Sunday, 23 June 2013

Cadaver Blues by J.E. Fishman – Book review

Publisher’s write-up:

‘When smoking-hot Mindy Eider walks into the office with a foreclosure notice directed to her elderly Uncle Gunnar, cynical debt man Phuoc Goldberg at first sees her as little more than the source of this month’s rent payment. But beguiled by Mindy’s beauty and innocence – not to mention her breasts – Phu gets sucked into playing detective, venturing from a small town near Wilmington, Delaware, to the snow-choked Pocono Mountains to dank mushroom farms closer to home. At every turn, his unkind prejudices are proved wrong: his assumptions about young blacks, about beautiful women, about fat people, and about his own demons. And before long, Phu finds himself seeking much more than debt relief for Mindy’s wayward uncle. In fact, the debt man won’t end this fiasco looking for cash relief, but for cadavers.’

Cadaver Blues is the first book featuring J.E. Fishman’s character Phuoc Goldberg (Phu) – an American of Vietnamese origin, debt consultant by profession based in Delaware, someone who is very sensitive about his name, owing to its actual Vietnamese pronunciation and also has a problem in controlling his temper. He is approached by Melissa Eider (Mindy), who drove all the way from Minnesota in search of her elderly uncle Gunnar Karlson – who has defaulted on his debts and his bank is about to acquire his house. Phuoc initially is only interested in his consulting fee to fulfil his obligations regarding the rent but eventually, he gets more involved and even starts playing detective, with him trying to find Karlson along with Mindy.

This story was narrated by Phuoc – from a first person perspective and I enjoyed that, as I don’t come across such books too often. Moreover, I found this to be a different kind of detective story, with hardly any professionals involved which was rather interesting. Like in any other good mystery novel, it had a fair share of twists and turns, very good ones, if I may say so. The most enjoyable part of the whole thing was Phuoc’s character – his sarcasm and cynical approach did contribute to lighter moments, even during the more serious phases of the novel. The change in Phuoc’s attitude was shown well – one significant thing I found, as mentioned by the publisher – ‘his assumptions about young blacks’, I’ve always believed that nobody is going to change just because you tell him /her to dismiss their racist thoughts, instead, they certainly would, if they’re pleased with the attitude of even one member from the community / race. Apart from that, I enjoyed the description of the various settings in the story, especially the mushroom farms.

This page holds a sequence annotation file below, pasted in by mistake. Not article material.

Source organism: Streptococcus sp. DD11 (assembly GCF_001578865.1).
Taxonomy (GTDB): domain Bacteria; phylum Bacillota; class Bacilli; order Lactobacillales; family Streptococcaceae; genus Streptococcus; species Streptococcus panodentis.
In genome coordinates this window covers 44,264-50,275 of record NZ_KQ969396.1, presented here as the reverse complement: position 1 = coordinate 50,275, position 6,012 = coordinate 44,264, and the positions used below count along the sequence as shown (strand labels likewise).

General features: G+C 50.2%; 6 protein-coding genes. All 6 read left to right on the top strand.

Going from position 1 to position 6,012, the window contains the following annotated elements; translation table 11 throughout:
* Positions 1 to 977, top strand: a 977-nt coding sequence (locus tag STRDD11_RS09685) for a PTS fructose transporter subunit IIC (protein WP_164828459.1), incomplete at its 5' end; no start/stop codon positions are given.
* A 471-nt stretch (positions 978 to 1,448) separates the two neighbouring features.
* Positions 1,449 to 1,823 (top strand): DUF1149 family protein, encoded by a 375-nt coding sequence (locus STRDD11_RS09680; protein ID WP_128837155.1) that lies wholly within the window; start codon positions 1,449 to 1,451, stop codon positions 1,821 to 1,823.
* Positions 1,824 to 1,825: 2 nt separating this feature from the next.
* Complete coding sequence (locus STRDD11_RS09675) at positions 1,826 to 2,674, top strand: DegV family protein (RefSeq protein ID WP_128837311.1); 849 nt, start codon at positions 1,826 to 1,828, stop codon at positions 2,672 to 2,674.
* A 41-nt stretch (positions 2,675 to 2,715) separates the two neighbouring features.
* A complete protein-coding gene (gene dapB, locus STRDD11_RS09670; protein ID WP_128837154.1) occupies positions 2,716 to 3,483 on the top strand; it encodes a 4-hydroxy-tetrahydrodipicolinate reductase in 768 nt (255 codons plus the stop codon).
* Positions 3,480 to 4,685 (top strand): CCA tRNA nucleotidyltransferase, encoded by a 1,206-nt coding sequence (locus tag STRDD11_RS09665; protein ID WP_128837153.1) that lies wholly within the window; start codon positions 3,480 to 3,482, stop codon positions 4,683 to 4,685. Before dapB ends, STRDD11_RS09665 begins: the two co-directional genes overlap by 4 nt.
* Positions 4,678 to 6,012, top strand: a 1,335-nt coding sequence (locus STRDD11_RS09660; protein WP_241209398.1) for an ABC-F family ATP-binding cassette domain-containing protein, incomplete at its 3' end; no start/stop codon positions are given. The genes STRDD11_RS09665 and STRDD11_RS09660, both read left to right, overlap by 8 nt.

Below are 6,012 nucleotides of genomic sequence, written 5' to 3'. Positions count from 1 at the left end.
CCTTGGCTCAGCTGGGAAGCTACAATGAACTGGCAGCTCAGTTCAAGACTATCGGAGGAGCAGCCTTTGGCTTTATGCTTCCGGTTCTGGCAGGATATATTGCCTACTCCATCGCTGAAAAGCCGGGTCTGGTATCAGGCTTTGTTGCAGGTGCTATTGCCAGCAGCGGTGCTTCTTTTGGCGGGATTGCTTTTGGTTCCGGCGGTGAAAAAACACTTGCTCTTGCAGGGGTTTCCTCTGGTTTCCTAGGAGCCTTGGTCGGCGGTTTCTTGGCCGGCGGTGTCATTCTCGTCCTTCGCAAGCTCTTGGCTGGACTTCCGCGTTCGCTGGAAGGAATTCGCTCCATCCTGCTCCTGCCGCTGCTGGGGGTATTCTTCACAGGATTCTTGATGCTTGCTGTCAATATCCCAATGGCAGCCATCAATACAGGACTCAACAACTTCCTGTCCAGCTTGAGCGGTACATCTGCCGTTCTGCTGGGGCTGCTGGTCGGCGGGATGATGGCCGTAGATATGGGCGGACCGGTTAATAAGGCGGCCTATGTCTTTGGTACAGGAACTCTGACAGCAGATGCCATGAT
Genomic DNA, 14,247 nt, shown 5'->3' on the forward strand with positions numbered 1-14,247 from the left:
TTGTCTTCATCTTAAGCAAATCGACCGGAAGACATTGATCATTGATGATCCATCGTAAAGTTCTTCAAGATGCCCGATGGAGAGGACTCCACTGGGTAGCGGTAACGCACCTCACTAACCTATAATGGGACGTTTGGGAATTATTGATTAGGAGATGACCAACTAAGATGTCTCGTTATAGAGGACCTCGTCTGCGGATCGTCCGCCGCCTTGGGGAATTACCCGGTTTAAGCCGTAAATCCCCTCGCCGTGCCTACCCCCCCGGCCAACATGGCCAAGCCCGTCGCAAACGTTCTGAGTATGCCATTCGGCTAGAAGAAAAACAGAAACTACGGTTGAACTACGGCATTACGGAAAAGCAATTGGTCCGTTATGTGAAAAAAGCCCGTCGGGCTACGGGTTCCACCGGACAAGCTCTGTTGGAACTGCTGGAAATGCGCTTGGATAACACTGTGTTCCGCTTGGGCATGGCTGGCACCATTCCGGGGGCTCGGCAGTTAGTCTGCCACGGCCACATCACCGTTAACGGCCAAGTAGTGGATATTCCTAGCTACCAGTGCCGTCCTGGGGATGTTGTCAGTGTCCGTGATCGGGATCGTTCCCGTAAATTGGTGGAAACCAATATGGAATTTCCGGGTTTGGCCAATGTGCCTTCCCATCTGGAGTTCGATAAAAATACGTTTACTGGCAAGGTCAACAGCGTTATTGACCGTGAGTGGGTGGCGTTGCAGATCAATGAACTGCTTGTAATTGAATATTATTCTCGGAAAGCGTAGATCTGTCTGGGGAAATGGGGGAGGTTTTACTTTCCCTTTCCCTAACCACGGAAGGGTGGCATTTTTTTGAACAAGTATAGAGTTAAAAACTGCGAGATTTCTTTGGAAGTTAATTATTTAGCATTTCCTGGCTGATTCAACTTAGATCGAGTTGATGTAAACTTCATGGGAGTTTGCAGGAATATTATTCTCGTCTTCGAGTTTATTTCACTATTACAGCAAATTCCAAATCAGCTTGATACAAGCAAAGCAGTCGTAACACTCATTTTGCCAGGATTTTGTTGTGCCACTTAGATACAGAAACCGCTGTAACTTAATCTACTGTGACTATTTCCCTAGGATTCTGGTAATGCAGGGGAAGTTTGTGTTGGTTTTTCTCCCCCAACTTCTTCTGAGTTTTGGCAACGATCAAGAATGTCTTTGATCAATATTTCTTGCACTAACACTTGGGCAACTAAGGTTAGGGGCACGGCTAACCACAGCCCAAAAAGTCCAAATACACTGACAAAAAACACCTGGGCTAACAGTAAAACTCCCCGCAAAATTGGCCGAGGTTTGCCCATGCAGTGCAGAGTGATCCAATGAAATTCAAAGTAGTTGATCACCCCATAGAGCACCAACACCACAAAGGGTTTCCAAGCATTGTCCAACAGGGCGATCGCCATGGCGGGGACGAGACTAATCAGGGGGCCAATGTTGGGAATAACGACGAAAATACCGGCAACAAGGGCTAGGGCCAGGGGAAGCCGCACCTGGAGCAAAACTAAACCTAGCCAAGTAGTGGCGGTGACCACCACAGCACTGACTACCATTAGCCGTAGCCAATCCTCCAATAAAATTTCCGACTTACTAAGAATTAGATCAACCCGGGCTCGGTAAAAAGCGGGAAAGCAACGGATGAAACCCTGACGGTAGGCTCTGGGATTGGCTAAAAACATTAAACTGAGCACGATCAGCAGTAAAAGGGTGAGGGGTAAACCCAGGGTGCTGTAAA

However, on the other side, the starting in this book was slow. Yes, Mindy was introduced immediately and Phuoc also tried his best to retrieve the house but, for the first 150 pages, I felt that it was going nowhere. I don’t know whether changes have been made in the subsequent publications but I did find a couple of editing mishaps in my edition. Moreover, I found Mindy to be a way too compassionate, which at times, didn’t sound very practical. 

Cadaver Blues has laid a strong foundation for the Phuoc Goldberg Fiasco. However, I’m not sure whether in the sequel (Ruby Red Dead), Phuoc is going to have a challenge in his profession or again, somewhere outside the scope of his work. I’d just have to wait.

I award good books, or sometimes even average books, a six but since I enjoyed this book far more than so many of those books for which I’ve given a six rating, I’d give it a seven on ten.

Rating – 7/10

Have a nice day,

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